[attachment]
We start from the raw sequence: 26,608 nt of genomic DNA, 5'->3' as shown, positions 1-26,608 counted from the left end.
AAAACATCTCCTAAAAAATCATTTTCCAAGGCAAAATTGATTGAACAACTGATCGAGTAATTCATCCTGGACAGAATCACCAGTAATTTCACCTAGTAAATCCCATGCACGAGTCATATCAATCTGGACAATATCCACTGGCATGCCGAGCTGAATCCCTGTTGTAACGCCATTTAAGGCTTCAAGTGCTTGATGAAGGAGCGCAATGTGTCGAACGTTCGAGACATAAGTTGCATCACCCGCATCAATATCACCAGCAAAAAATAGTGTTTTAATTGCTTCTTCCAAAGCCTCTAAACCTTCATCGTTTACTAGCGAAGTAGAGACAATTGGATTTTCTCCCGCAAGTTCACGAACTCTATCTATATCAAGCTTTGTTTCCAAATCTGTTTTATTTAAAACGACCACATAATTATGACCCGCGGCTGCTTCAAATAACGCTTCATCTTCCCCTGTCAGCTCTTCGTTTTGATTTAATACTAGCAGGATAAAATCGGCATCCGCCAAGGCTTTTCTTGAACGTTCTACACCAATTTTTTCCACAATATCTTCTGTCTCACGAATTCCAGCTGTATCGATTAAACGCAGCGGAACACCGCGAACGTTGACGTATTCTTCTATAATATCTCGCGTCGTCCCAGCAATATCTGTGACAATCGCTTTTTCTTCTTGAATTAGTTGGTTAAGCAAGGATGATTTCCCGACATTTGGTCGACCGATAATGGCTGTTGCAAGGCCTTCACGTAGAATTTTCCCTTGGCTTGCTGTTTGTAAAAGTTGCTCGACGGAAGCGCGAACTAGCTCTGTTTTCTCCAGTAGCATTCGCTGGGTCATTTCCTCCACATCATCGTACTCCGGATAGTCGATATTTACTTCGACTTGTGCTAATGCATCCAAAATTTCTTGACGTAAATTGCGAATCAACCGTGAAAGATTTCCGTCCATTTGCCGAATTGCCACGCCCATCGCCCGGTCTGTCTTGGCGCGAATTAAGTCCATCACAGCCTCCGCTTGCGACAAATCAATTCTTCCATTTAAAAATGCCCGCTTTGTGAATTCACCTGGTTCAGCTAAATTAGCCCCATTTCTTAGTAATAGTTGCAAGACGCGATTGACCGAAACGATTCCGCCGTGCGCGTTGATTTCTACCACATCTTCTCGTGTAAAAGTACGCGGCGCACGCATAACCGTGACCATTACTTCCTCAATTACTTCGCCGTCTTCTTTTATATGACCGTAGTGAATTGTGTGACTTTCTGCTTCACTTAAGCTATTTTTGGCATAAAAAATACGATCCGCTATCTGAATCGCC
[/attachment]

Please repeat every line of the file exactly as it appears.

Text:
We start from the raw sequence: 26,608 nt of genomic DNA, 5'->3' as shown, positions 1-26,608 counted from the left end.
AAAACATCTCCTAAAAAATCATTTTCCAAGGCAAAATTGATTGAACAACTGATCGAGTAATTCATCCTGGACAGAATCACCAGTAATTTCACCTAGTAAATCCCATGCACGAGTCATATCAATCTGGACAATATCCACTGGCATGCCGAGCTGAATCCCTGTTGTAACGCCATTTAAGGCTTCAAGTGCTTGATGAAGGAGCGCAATGTGTCGAACGTTCGAGACATAAGTTGCATCACCCGCATCAATATCACCAGCAAAAAATAGTGTTTTAATTGCTTCTTCCAAAGCCTCTAAACCTTCATCGTTTACTAGCGAAGTAGAGACAATTGGATTTTCTCCCGCAAGTTCACGAACTCTATCTATATCAAGCTTTGTTTCCAAATCTGTTTTATTTAAAACGACCACATAATTATGACCCGCGGCTGCTTCAAATAACGCTTCATCTTCCCCTGTCAGCTCTTCGTTTTGATTTAATACTAGCAGGATAAAATCGGCATCCGCCAAGGCTTTTCTTGAACGTTCTACACCAATTTTTTCCACAATATCTTCTGTCTCACGAATTCCAGCTGTATCGATTAAACGCAGCGGAACACCGCGAACGTTGACGTATTCTTCTATAATATCTCGCGTCGTCCCAGCAATATCTGTGACAATCGCTTTTTCTTCTTGAATTAGTTGGTTAAGCAAGGATGATTTCCCGACATTTGGTCGACCGATAATGGCTGTTGCAAGGCCTTCACGTAGAATTTTCCCTTGGCTTGCTGTTTGTAAAAGTTGCTCGACGGAAGCGCGAACTAGCTCTGTTTTCTCCAGTAGCATTCGCTGGGTCATTTCCTCCACATCATCGTACTCCGGATAGTCGATATTTACTTCGACTTGTGCTAATGCATCCAAAATTTCTTGACGTAAATTGCGAATCAACCGTGAAAGATTTCCGTCCATTTGCCGAATTGCCACGCCCATCGCCCGGTCTGTCTTGGCGCGAATTAAGTCCATCACAGCCTCCGCTTGCGACAAATCAATTCTTCCATTTAAAAATGCCCGCTTTGTGAATTCACCTGGTTCAGCTAAATTAGCCCCATTTCTTAGTAATAGTTGCAAGACGCGATTGACCGAAACGATTCCGCCGTGCGCGTTGATTTCTACCACATCTTCTCGTGTAAAAGTACGCGGCGCACGCATAACCGTGACCATTACTTCCTCAATTACTTCGCCGTCTTCTTTTATATGACCGTAGTGAATTGTGTGACTTTCTGCTTCACTTAAGCTATTTTTGGCATAAAAAATACGATCCGCTATCTGAATCGCC